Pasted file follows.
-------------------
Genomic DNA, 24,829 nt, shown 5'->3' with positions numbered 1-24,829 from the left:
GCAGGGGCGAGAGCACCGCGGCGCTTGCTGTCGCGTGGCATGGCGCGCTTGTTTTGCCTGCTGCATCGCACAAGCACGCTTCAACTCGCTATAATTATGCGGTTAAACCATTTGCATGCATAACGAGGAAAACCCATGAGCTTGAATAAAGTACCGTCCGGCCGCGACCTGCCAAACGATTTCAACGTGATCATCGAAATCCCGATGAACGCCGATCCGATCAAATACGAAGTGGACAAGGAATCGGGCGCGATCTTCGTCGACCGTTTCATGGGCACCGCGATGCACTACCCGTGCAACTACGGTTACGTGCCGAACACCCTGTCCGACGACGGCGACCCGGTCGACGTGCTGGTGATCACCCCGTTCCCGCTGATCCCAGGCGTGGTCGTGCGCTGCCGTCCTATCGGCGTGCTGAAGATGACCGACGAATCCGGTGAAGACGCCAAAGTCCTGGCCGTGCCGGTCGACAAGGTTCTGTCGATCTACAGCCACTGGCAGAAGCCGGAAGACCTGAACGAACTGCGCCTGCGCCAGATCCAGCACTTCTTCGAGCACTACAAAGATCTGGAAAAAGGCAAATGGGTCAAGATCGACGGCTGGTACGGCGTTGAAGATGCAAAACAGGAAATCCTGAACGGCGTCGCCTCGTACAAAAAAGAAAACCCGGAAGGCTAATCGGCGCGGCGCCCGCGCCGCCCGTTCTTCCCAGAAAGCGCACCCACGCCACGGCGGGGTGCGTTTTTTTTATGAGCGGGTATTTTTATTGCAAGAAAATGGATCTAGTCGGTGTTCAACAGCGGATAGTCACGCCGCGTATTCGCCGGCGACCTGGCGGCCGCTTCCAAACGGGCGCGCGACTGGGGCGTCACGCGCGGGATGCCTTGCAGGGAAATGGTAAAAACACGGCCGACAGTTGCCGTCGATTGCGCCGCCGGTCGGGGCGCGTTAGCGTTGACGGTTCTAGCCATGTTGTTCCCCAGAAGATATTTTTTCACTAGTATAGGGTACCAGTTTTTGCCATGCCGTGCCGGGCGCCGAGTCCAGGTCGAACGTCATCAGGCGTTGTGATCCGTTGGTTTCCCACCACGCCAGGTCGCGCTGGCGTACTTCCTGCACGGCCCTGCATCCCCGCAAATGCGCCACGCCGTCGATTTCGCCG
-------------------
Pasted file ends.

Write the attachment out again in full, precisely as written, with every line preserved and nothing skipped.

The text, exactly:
Genomic DNA, 24,829 nt, shown 5'->3' with positions numbered 1-24,829 from the left:
GCAGGGGCGAGAGCACCGCGGCGCTTGCTGTCGCGTGGCATGGCGCGCTTGTTTTGCCTGCTGCATCGCACAAGCACGCTTCAACTCGCTATAATTATGCGGTTAAACCATTTGCATGCATAACGAGGAAAACCCATGAGCTTGAATAAAGTACCGTCCGGCCGCGACCTGCCAAACGATTTCAACGTGATCATCGAAATCCCGATGAACGCCGATCCGATCAAATACGAAGTGGACAAGGAATCGGGCGCGATCTTCGTCGACCGTTTCATGGGCACCGCGATGCACTACCCGTGCAACTACGGTTACGTGCCGAACACCCTGTCCGACGACGGCGACCCGGTCGACGTGCTGGTGATCACCCCGTTCCCGCTGATCCCAGGCGTGGTCGTGCGCTGCCGTCCTATCGGCGTGCTGAAGATGACCGACGAATCCGGTGAAGACGCCAAAGTCCTGGCCGTGCCGGTCGACAAGGTTCTGTCGATCTACAGCCACTGGCAGAAGCCGGAAGACCTGAACGAACTGCGCCTGCGCCAGATCCAGCACTTCTTCGAGCACTACAAAGATCTGGAAAAAGGCAAATGGGTCAAGATCGACGGCTGGTACGGCGTTGAAGATGCAAAACAGGAAATCCTGAACGGCGTCGCCTCGTACAAAAAAGAAAACCCGGAAGGCTAATCGGCGCGGCGCCCGCGCCGCCCGTTCTTCCCAGAAAGCGCACCCACGCCACGGCGGGGTGCGTTTTTTTTATGAGCGGGTATTTTTATTGCAAGAAAATGGATCTAGTCGGTGTTCAACAGCGGATAGTCACGCCGCGTATTCGCCGGCGACCTGGCGGCCGCTTCCAAACGGGCGCGCGACTGGGGCGTCACGCGCGGGATGCCTTGCAGGGAAATGGTAAAAACACGGCCGACAGTTGCCGTCGATTGCGCCGCCGGTCGGGGCGCGTTAGCGTTGACGGTTCTAGCCATGTTGTTCCCCAGAAGATATTTTTTCACTAGTATAGGGTACCAGTTTTTGCCATGCCGTGCCGGGCGCCGAGTCCAGGTCGAACGTCATCAGGCGTTGTGATCCGTTGGTTTCCCACCACGCCAGGTCGCGCTGGCGTACTTCCTGCACGGCCCTGCATCCCCGCAAATGCGCCACGCCGTCGATTTCGCCG